Voice Actors in the News is pleased to officially announce our first “celebrity” guest contributor, voice-over actor Kyle Hebert.
Kyle has long been a supporter of this blog. And besides being a skilled character voice actor, he’s also very active in the fandom. For that reason he was selected as the first to be featured in our “Official Site Spotlight” series, and was the first choice to introduce this Voice Actors in the News premiere feature of guest contributors from the industry.
Kyle even went a step further and graciously accepted an offer to become a staff contributor for the blog. We are honored to have him as part of our staff, and look forward to his future contributions.
That said, we are pleased to present Kyle’s first article with an exclusive, behind-the-scenes view into the world of video game voice acting:
KYLE HEBERT: HOW VO PEEPS GET THEIR GAME ON
I’ve been a voice actor for anime and video games for a decade, but I never envisioned that games would comprise a majority of the projects I’ve worked on. Playing Pac-Man on my Atari 2600 was a very distinct memory growing up in the ’70’s. Who’d have thought that interactive entertainment would evolve so exponentially? The digital age has spawned endless titles that engage the player with complex stories and fleshed-out characters. This has opened up an exciting new world for voice actors to play in, though without a controller.
A common question I hear from fans is “What is a recording session like for a video game?” In short, a blast. But perhaps I should go into slightly more detail.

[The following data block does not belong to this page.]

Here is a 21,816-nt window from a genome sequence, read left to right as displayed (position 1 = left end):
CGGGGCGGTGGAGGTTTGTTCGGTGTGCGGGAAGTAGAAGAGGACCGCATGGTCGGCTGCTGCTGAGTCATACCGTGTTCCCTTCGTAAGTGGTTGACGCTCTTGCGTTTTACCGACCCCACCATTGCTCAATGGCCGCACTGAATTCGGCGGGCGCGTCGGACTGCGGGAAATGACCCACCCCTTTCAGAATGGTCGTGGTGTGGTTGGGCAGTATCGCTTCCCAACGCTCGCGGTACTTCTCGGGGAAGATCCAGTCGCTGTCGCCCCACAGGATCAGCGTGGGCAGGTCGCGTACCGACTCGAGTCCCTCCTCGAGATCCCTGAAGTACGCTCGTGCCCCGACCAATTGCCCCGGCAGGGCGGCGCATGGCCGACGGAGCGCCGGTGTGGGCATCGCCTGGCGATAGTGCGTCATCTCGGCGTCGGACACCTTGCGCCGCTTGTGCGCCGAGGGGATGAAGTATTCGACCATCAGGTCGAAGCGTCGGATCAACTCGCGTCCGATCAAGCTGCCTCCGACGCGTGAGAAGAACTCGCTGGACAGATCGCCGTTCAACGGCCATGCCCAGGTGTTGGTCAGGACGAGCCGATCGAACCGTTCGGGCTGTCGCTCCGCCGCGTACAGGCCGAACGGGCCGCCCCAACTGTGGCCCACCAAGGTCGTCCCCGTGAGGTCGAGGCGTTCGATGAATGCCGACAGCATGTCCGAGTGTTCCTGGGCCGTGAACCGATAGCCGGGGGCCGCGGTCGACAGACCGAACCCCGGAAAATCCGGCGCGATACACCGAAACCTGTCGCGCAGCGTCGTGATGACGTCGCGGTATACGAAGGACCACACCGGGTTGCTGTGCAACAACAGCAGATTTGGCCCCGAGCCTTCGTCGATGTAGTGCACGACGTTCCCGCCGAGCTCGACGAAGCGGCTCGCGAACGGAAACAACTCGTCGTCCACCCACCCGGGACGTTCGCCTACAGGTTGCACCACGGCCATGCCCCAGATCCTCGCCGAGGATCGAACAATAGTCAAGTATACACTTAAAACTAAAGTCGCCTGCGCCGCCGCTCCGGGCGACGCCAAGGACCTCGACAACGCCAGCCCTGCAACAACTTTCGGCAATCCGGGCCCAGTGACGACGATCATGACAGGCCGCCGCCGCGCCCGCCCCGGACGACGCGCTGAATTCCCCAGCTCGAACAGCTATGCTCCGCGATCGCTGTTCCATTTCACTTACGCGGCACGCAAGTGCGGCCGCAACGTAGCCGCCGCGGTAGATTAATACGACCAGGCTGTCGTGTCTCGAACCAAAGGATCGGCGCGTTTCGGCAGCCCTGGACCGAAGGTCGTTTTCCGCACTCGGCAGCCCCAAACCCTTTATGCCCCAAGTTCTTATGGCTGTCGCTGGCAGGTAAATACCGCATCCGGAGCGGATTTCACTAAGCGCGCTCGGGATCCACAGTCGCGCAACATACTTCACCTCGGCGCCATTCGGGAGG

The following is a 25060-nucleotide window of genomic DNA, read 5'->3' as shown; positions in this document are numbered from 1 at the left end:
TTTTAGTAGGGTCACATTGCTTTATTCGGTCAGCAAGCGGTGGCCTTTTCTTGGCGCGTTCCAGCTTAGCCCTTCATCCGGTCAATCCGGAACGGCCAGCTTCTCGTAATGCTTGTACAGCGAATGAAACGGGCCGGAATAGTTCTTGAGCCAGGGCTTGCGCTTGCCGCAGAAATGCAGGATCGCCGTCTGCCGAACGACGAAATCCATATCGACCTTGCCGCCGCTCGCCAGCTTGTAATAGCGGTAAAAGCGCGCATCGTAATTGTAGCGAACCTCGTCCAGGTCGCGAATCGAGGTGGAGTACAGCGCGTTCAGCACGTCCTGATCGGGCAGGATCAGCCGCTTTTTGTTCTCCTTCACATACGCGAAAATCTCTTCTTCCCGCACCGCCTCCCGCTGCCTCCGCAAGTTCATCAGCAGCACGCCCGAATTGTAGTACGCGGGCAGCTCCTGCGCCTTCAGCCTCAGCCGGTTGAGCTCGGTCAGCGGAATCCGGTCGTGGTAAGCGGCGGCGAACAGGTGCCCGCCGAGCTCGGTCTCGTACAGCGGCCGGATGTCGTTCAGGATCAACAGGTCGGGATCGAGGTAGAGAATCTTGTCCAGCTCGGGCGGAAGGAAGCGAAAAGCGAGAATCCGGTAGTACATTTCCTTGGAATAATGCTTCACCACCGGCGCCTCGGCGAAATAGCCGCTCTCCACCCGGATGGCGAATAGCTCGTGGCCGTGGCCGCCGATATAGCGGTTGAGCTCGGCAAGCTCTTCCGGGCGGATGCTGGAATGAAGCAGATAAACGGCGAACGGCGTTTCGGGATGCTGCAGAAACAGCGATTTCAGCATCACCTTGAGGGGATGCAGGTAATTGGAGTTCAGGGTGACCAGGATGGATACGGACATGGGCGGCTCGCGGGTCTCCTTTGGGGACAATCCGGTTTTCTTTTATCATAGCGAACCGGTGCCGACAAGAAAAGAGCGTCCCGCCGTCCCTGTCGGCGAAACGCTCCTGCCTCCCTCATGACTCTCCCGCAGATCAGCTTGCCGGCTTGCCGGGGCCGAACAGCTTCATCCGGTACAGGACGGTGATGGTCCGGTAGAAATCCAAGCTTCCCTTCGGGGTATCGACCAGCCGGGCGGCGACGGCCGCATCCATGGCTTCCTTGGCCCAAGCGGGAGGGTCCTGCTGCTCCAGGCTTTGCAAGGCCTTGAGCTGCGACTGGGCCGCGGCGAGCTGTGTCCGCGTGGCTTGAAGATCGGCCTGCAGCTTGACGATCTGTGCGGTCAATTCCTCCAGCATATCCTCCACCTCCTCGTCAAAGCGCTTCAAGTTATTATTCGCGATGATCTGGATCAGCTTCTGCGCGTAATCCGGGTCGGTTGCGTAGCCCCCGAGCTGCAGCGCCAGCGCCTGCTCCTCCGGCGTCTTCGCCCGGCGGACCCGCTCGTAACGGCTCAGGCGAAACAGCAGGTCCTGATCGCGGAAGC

Many people assume that actors get to play early versions of a game at their session. Unfortunately, this is not the case. (To be fair, how much work would get done if everyone were just sitting around playing?) Developers are very secretive, and actors almost always have to sign non-disclosure agreements. I’ve recorded on projects where characters are codenamed. Being a gamer myself, I’ve lost count how many times I’ve bitten my lip, eager to announce my latest exploits from the highest mountain. But being under a gag order has me waiting for months, sometimes years, before a game’s release date.
Present at the session is the director, the engineer, and a representative or two from the game company. Unlike a cartoon session, actors are recorded individually. At times, clients who can’t be there in person are patched in over the phone or even web chat services like Skype. Scripts are either in multiple binders, divided into many subsections, or displayed on a monitor via an Excel spreadsheet. The director or client describes the plot in a nutshell and a bit about the character(s) we will be voicing. Nothing quite like waking up and driving to the studio to play soldiers, cops, animals, demons, gods, and/or inanimate objects, and getting paid for it. (Now, if I could just do this sort of thing everyday. But I digress.)
With anime, actors see the final product onscreen, but with games there is often little or no visual reference. This is because the game is still being animated when recording takes place. Once in a while, I’ll get to see rough versions of gameplay footage, or perhaps a sneak peek at a trailer. Sometimes I see what my character looks like with an artist rendering. Sometimes not. Occasionally, I will have to dub some cutscenes (cinematic interludes between gameplay that forward the game’s story), but those are typically in rough form. I recall recording on Street Fighter 4 as Ryu, and at most, we only had animatics, which display comic strip style sequences in sequential order of action. We simply had to hope that our audio would match the lip sync.